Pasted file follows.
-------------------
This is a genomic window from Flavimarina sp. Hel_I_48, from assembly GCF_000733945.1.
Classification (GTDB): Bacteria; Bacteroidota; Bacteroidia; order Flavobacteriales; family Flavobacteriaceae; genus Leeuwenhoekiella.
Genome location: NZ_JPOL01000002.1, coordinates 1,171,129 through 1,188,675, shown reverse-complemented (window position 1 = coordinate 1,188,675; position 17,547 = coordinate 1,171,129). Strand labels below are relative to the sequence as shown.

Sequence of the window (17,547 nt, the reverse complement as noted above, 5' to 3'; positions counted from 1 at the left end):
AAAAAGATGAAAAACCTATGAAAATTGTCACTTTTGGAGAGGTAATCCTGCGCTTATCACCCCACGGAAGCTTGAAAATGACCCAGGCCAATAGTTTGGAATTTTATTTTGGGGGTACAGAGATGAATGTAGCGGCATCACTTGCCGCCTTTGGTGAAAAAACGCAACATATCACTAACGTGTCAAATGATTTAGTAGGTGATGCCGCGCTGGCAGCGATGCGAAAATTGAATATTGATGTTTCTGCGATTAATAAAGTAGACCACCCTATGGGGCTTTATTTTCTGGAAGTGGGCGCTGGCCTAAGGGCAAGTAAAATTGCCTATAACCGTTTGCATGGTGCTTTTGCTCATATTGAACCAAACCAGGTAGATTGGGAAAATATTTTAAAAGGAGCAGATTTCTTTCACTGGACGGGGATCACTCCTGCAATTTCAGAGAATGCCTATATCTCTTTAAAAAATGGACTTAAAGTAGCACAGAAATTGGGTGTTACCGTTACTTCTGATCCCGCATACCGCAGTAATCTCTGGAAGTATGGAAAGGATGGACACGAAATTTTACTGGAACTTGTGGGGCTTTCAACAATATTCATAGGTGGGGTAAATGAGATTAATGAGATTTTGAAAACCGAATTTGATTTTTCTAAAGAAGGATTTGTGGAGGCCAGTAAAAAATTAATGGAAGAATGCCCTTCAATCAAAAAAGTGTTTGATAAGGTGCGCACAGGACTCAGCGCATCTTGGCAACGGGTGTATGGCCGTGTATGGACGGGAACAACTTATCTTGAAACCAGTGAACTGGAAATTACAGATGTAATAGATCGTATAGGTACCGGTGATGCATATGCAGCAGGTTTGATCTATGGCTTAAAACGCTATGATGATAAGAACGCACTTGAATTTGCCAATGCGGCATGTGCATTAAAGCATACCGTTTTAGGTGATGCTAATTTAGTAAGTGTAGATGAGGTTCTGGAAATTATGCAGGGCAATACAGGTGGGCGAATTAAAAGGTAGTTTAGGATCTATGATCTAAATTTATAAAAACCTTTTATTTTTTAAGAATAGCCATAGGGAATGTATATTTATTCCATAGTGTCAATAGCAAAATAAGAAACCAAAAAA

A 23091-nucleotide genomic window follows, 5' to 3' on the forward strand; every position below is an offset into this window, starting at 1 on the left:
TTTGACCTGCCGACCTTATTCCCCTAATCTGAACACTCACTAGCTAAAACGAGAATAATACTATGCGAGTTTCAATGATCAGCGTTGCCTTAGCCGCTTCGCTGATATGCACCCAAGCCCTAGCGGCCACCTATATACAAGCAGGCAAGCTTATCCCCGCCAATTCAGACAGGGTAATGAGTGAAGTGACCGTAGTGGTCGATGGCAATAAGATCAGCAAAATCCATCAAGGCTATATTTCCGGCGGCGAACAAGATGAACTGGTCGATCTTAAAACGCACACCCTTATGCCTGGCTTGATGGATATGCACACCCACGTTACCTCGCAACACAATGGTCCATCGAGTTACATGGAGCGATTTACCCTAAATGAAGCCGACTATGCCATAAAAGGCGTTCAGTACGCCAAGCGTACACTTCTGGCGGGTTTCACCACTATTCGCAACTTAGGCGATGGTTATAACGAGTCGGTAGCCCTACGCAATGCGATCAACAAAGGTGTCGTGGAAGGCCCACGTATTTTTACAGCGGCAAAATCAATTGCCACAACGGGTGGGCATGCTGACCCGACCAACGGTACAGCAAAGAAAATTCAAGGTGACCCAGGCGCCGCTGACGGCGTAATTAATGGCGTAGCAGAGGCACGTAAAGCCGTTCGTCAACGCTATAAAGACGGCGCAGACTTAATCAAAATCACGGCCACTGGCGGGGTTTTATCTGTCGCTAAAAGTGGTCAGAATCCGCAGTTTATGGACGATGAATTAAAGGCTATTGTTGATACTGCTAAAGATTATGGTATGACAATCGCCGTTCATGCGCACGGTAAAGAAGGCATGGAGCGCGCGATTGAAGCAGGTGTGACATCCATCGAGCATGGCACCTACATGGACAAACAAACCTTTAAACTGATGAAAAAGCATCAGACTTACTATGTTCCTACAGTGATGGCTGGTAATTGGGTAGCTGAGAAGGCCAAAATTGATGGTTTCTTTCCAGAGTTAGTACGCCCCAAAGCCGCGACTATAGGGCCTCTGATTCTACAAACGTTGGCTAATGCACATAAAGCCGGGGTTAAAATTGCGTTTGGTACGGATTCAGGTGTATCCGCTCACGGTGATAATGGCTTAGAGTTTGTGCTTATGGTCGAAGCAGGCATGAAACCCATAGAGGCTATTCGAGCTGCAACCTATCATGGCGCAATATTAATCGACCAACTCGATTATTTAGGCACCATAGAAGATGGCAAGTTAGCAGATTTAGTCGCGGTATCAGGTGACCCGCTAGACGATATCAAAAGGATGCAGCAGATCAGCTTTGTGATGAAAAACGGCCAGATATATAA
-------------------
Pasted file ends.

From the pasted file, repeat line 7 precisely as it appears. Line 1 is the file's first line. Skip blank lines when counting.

TTTGACCTGCCGACCTTATTCCCCTAATCTGAACACTCACTAGCTAAAACGAGAATAATACTATGCGAGTTTCAATGATCAGCGTTGCCTTAGCCGCTTCGCTGATATGCACCCAAGCCCTAGCGGCCACCTATATACAAGCAGGCAAGCTTATCCCCGCCAATTCAGACAGGGTAATGAGTGAAGTGACCGTAGTGGTCGATGGCAATAAGATCAGCAAAATCCATCAAGGCTATATTTCCGGCGGCGAACAAGATGAACTGGTCGATCTTAAAACGCACACCCTTATGCCTGGCTTGATGGATATGCACACCCACGTTACCTCGCAACACAATGGTCCATCGAGTTACATGGAGCGATTTACCCTAAATGAAGCCGACTATGCCATAAAAGGCGTTCAGTACGCCAAGCGTACACTTCTGGCGGGTTTCACCACTATTCGCAACTTAGGCGATGGTTATAACGAGTCGGTAGCCCTACGCAATGCGATCAACAAAGGTGTCGTGGAAGGCCCACGTATTTTTACAGCGGCAAAATCAATTGCCACAACGGGTGGGCATGCTGACCCGACCAACGGTACAGCAAAGAAAATTCAAGGTGACCCAGGCGCCGCTGACGGCGTAATTAATGGCGTAGCAGAGGCACGTAAAGCCGTTCGTCAACGCTATAAAGACGGCGCAGACTTAATCAAAATCACGGCCACTGGCGGGGTTTTATCTGTCGCTAAAAGTGGTCAGAATCCGCAGTTTATGGACGATGAATTAAAGGCTATTGTTGATACTGCTAAAGATTATGGTATGACAATCGCCGTTCATGCGCACGGTAAAGAAGGCATGGAGCGCGCGATTGAAGCAGGTGTGACATCCATCGAGCATGGCACCTACATGGACAAACAAACCTTTAAACTGATGAAAAAGCATCAGACTTACTATGTTCCTACAGTGATGGCTGGTAATTGGGTAGCTGAGAAGGCCAAAATTGATGGTTTCTTTCCAGAGTTAGTACGCCCCAAAGCCGCGACTATAGGGCCTCTGATTCTACAAACGTTGGCTAATGCACATAAAGCCGGGGTTAAAATTGCGTTTGGTACGGATTCAGGTGTATCCGCTCACGGTGATAATGGCTTAGAGTTTGTGCTTATGGTCGAAGCAGGCATGAAACCCATAGAGGCTATTCGAGCTGCAACCTATCATGGCGCAATATTAATCGACCAACTCGATTATTTAGGCACCATAGAAGATGGCAAGTTAGCAGATTTAGTCGCGGTATCAGGTGACCCGCTAGACGATATCAAAAGGATGCAGCAGATCAGCTTTGTGATGAAAAACGGCCAGATATATAA